For this project, Urban Radicals is collaborating with Adam Harris – landscape architect and project manager at Millimetre. Adam is passionate about native wildflower species and creating spaces that increase biodiversity in an urban setting and believes that by developing our connection to natural processes, we benefit both our cities and well-being. The team is also working with specialist wind energy consultants – Aerotrope, founded by Chris Hornzee-Jones.
These attractive, visual and relevant installations in Exhibition Road aim to encourage visitors back to South Kensington, and to encourage them to explore further within this welcoming, vibrant and diverse district. South Ken Green Trail will support longer-term recovery plans by experimenting with new ways of working with the local community in South Kensington’s shared public spaces, and will engage communities and audiences who do not usually access the area’s institutions. In the run-up to the UK hosting the most important international climate summit on the planet this year – the COP26 Summit in November – the South Ken Green Trail will connect with cultural partners’ programming around the summit, and will build upon increased public interest in nature and green spaces since lockdown, highlighting other local initiatives including the RBKC Bee SuperHighway.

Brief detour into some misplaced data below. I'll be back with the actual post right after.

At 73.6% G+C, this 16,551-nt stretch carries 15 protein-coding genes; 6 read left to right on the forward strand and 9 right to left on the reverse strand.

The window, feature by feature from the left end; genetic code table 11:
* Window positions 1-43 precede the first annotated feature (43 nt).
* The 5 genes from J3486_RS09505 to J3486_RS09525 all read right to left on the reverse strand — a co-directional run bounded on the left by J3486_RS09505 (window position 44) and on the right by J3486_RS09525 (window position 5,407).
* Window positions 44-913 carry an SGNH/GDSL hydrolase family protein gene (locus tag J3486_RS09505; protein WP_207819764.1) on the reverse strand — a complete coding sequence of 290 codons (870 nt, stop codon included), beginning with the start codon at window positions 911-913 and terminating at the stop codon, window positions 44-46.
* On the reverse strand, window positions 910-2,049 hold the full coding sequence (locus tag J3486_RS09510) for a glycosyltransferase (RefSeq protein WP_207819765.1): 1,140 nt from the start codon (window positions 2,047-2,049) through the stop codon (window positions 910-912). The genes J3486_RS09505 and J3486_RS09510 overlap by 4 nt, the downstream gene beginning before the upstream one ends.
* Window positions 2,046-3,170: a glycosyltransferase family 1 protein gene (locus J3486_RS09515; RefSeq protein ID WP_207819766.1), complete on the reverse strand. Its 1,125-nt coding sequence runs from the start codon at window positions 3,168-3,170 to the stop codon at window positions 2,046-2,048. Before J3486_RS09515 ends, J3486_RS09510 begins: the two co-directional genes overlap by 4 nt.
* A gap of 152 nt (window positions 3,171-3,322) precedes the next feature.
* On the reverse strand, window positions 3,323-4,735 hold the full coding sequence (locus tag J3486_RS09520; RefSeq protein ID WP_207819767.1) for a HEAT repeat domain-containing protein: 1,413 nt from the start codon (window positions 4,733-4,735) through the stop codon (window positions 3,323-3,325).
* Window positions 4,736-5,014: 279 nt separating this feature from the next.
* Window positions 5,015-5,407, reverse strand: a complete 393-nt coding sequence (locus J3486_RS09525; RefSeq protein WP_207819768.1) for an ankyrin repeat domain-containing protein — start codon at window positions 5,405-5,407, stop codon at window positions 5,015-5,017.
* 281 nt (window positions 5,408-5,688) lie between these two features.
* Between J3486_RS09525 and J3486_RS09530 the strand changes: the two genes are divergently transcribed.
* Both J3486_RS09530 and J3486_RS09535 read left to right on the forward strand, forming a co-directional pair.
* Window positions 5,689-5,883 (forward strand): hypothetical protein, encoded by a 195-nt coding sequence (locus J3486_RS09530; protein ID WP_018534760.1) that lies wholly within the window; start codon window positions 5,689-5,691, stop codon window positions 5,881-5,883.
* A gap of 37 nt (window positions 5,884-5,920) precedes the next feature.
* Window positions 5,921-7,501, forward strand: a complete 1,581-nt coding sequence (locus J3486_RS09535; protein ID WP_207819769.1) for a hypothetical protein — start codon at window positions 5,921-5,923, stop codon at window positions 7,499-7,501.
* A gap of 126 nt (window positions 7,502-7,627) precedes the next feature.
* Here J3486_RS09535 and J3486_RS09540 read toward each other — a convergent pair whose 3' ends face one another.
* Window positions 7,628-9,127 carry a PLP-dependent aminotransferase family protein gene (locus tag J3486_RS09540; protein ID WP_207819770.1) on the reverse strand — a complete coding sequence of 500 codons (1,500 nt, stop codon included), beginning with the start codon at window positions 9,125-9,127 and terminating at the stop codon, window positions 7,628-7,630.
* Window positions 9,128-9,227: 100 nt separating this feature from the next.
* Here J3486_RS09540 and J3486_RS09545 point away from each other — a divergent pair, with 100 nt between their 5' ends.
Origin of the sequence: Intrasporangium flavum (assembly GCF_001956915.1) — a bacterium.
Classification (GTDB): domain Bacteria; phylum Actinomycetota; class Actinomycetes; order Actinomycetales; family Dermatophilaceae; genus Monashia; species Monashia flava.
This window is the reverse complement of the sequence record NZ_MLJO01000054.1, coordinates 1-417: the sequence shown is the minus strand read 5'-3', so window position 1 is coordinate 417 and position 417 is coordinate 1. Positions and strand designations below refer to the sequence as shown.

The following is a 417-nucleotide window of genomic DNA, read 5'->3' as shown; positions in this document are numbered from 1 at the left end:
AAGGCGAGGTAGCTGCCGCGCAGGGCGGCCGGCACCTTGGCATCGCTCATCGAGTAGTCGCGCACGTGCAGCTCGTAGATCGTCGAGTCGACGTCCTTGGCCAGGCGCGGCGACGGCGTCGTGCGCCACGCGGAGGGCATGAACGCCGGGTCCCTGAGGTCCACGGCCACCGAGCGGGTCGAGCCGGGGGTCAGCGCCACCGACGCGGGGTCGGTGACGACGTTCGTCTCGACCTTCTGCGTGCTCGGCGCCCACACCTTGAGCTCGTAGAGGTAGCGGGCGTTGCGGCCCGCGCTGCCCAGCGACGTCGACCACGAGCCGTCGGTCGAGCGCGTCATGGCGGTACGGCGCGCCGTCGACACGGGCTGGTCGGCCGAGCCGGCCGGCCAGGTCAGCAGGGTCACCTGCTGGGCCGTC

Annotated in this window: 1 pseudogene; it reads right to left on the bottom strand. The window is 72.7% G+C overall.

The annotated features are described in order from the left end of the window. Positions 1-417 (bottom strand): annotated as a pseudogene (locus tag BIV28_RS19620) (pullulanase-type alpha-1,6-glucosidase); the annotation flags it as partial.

The competition partners are actively encouraging winning teams to consider the project’s legacy and afterlife, and plans are being developed to ensure materials used will be reused or recycled where possible. A local school has already expressed an interest in receiving some of the plants and structures.
87 teams responded to an open call to architects, design practitioners, including students and recent graduates, which invited design proposals that can demonstrate how plants, greenery and biodiversity can be creatively embedded in Exhibition Road’s public realm, reclaiming space for nature amidst the bustle of the capital.